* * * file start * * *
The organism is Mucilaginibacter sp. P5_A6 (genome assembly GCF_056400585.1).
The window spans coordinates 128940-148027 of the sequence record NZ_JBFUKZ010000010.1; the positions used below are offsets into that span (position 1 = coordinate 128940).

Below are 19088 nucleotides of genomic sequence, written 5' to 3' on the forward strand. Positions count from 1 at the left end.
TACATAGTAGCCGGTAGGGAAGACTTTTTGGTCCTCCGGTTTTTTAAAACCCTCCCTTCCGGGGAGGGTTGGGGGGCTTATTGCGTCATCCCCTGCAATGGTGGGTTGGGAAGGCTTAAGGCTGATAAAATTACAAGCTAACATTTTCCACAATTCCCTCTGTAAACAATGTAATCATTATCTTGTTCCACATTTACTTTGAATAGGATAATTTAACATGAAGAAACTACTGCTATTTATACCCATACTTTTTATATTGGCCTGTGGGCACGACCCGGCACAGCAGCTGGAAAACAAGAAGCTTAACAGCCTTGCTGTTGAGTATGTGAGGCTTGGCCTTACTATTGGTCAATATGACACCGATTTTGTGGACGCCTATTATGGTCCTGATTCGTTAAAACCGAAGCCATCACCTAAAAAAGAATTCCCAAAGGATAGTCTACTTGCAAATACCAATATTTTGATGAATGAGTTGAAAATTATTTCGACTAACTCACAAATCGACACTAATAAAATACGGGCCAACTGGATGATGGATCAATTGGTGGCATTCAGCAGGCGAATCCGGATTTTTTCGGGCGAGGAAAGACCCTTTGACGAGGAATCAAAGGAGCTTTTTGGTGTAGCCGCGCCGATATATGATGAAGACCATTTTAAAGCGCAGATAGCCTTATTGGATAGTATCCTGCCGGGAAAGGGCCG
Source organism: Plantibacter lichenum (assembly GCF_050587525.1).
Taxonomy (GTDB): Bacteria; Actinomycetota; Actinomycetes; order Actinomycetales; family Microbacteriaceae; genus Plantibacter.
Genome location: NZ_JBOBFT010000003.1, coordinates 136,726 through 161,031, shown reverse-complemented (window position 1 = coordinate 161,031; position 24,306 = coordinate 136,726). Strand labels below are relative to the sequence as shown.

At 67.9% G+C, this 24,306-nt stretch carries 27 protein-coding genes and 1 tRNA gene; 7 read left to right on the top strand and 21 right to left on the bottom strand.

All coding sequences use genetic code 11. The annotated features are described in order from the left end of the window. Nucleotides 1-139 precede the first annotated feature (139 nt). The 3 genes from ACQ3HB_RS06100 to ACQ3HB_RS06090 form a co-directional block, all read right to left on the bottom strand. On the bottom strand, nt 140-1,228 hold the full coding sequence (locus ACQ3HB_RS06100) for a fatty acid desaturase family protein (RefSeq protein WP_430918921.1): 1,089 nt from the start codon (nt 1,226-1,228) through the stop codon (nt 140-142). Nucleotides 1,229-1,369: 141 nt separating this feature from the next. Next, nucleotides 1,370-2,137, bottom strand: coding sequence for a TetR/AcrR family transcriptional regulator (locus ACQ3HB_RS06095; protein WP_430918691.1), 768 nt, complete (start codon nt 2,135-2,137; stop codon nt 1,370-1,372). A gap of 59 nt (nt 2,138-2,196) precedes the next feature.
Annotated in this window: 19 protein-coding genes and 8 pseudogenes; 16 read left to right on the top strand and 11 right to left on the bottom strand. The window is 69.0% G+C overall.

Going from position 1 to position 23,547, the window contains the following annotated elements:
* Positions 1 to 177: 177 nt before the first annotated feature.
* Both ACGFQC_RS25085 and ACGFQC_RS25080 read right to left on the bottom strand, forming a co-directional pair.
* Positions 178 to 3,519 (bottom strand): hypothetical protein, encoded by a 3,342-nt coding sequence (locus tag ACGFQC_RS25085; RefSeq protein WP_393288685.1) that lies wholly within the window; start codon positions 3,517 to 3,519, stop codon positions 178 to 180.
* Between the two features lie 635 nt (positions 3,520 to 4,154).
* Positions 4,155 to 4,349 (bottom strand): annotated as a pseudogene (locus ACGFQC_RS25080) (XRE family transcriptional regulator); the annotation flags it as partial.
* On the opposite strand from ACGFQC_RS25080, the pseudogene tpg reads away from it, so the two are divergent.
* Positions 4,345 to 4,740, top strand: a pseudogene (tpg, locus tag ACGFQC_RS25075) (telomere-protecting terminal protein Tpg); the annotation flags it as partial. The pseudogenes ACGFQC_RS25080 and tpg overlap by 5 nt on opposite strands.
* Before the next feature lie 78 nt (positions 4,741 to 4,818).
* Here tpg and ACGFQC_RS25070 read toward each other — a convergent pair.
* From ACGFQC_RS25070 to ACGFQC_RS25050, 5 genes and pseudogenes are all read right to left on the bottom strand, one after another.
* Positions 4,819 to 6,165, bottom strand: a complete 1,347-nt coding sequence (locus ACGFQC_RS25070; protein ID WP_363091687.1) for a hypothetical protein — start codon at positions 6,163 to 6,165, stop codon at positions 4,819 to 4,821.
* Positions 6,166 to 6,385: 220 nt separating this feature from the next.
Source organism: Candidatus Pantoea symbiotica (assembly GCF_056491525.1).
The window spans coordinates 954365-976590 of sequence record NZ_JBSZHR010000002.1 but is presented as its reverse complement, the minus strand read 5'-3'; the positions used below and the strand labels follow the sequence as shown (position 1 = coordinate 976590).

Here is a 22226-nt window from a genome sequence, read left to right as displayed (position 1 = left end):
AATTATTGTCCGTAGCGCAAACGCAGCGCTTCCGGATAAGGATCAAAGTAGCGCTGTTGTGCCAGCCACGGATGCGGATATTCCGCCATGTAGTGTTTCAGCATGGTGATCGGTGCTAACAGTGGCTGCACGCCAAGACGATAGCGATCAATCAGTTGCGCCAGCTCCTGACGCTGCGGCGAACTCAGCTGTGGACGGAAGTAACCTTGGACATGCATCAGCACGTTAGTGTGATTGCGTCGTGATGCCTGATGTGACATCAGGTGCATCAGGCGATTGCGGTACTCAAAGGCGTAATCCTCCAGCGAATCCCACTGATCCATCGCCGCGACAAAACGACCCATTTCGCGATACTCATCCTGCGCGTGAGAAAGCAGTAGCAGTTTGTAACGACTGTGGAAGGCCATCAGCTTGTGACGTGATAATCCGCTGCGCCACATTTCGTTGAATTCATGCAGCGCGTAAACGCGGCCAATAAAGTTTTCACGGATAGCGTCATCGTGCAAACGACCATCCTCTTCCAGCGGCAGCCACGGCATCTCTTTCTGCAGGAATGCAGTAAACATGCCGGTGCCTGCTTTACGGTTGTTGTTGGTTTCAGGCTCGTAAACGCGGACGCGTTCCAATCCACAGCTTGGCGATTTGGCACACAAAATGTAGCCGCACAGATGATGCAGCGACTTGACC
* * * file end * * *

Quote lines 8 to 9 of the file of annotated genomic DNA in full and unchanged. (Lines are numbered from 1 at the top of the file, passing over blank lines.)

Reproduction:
At 67.9% G+C, this 24,306-nt stretch carries 27 protein-coding genes and 1 tRNA gene; 7 read left to right on the top strand and 21 right to left on the bottom strand.

All coding sequences use genetic code 11. The annotated features are described in order from the left end of the window. Nucleotides 1-139 precede the first annotated feature (139 nt). The 3 genes from ACQ3HB_RS06100 to ACQ3HB_RS06090 form a co-directional block, all read right to left on the bottom strand. On the bottom strand, nt 140-1,228 hold the full coding sequence (locus ACQ3HB_RS06100) for a fatty acid desaturase family protein (RefSeq protein WP_430918921.1): 1,089 nt from the start codon (nt 1,226-1,228) through the stop codon (nt 140-142). Nucleotides 1,229-1,369: 141 nt separating this feature from the next. Next, nucleotides 1,370-2,137, bottom strand: coding sequence for a TetR/AcrR family transcriptional regulator (locus ACQ3HB_RS06095; protein WP_430918691.1), 768 nt, complete (start codon nt 2,135-2,137; stop codon nt 1,370-1,372). A gap of 59 nt (nt 2,138-2,196) precedes the next feature.